The real America

Old Jun 13th, 2010, 02:55 PM
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I get what you're saying; residents of New York or LA are certainly as real an America as anywhere, but just as certainly, the rest of the country isn't like NYC or LA. But are you trying to find some off-the-beaten-track vacation spots, or trying to see what American life is really like? I ask that without a bit of snark or sarcasm, just trying to get at what you're looking for. As an example - for someone interested in a vacation spot in Tennessee (just because that's what I know best), I might send them to Chattanooga or Lynchburg or Townsend. But if you really want to see what life is like outside the big cities, I'd send you to my grandmother's town in Giles County (which has next to nothing in the way of tourist attractions, but is filled with family farms), or the parts of Nashville that most tourists never go to but the locals visit all the time, or even the coal mining towns in Tennessee and Kentucky that are some of the poorest areas in the country.

Based on my knowledge of England (which isn't expert), it's like sending someone to Nottingham vs. Loughborough. One a town with a few touristy things that many tourists don't make it to; the other a town that no tourist would ever have a reason to go to, really.
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Old Jun 13th, 2010, 03:05 PM
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It is always interesting that people want to see things off the beaten path when they haven't seen the beaten path. There are some things on the beaten that are so worthwhile, that is why it has become the beaten path. While there are other things on the beaten path that are cringe worthy. It should neither be ignored or embraced but investiagted.
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Old Jun 13th, 2010, 03:47 PM
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By what standard is the Berkshire Eagle a great newspaper?

The fact is that the "realness" of America, IMO lies in the fact that all postings above are true . Different regions, though more homogeneous than in the past, are still really different in outlook, politics, day to day experience. I think that the way to see the real America is to travel very widely, spending alot of time in the great cities, the small towns, even suburbia. But also in the few remaining wide open spaces, another important aspect of our national character.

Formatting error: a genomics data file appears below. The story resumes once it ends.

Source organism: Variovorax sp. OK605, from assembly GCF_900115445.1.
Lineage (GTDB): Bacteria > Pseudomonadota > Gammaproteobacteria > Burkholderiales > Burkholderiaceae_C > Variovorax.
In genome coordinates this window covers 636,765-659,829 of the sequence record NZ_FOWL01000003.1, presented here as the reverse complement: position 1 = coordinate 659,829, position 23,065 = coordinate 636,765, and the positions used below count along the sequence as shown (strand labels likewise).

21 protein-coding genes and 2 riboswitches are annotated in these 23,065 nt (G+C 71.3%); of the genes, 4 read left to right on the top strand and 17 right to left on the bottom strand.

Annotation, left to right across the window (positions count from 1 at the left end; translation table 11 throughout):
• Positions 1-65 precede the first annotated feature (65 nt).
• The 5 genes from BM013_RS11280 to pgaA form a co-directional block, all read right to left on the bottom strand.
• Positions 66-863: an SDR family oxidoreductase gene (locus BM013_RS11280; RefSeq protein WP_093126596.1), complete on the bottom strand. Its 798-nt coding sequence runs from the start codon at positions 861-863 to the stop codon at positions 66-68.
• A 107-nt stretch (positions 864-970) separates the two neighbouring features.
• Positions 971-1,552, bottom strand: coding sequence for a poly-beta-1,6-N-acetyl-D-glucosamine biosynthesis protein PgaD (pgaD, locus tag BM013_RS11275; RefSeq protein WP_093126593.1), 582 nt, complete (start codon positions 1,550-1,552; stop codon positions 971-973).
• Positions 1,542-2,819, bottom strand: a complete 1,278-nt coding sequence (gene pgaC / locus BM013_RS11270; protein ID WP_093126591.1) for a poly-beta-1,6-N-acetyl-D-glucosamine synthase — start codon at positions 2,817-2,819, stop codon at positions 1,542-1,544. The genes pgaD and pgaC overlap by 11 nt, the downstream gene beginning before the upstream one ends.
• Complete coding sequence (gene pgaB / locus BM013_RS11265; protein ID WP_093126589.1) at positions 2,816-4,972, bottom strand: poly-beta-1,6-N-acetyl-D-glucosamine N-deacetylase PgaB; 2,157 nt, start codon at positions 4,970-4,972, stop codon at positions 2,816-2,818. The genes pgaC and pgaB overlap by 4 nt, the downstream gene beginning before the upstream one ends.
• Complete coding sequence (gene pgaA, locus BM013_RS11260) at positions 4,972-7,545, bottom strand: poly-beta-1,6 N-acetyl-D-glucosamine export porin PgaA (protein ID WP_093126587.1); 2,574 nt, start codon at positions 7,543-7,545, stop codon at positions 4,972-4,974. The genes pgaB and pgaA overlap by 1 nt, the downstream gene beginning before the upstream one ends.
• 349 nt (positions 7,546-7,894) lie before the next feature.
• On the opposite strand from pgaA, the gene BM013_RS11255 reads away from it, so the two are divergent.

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Old Jun 13th, 2010, 03:53 PM
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The Berkshire Eagle has a long had a reputation for excellent reporting and the breeding ground for reporters.
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Old Jun 13th, 2010, 04:06 PM
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I agree with everything that has been posted, but I am picking up on your idea of some sort of programmatic structure for a series of trips.

On a trip to Paris a couple of years ago, my wife and I only visited parks and gardens as destinations but found ourselves seeing a great deal of out-of-the-way Paris in the process, and seeing a lot of ordinary Parisians doing very ordinary things.

A friend from Scotland is interested in stamps from Nepal and Bhutan. When he visits a city or large town, he looks for them. He doesn't find many of them in the US, but he has a lot of interesting conversations.

I have a book called "Fifty State Summits" about the highest places in each state and how to get there. Some require mountaineering, some are only a few hundred feet high or are indistinguishable in the middle of a high plain. Travel to a few of these would take you to a lot of interesting places, as would the places in "Our Smallest Towns", a guide to the smallest town in each state. During the Depression, a project for unemployed writers produced guides to each state, mostly called WPA Guide to _____. Some of these have been reprinted, others are available cheaply in used book dealers. It is fascinating, here in Massachusetts, to follow the routes that were popular in the 1930's and have now been superseded, as have many of the industries and cultural landmarks that are described, and yet the basic history and architecture lives on.

Find a theme, follow it up over time, stop in local cafes and public libraries in small towns or coffee shops in big cities. Ask about the neighborhood. Ask who sells the best ice cream. Look for a book published in the 1970's called "Vagabonding in the USA" (first edition was "Vagabonding in America). Have a wonderful life.
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Old Jun 13th, 2010, 04:48 PM
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For one perspective, here are trip reports for just one state; the furthest trip here is four hours away:

And that's not taking in the Amish (for your craftwork, particularly), the mining towns, the gorgeous State capitol building in Harrisburg, farmers' markets, enormous amounts of Philadelphia...

Definitely going to be fun to try to narrow this down! Often the US is divided into six or so geographic regions; might be a good starting point. (i.e. New England, Mid-Atlantic, Southeast, Midwest, Southwest, Pacific Coast)

Happy planning!
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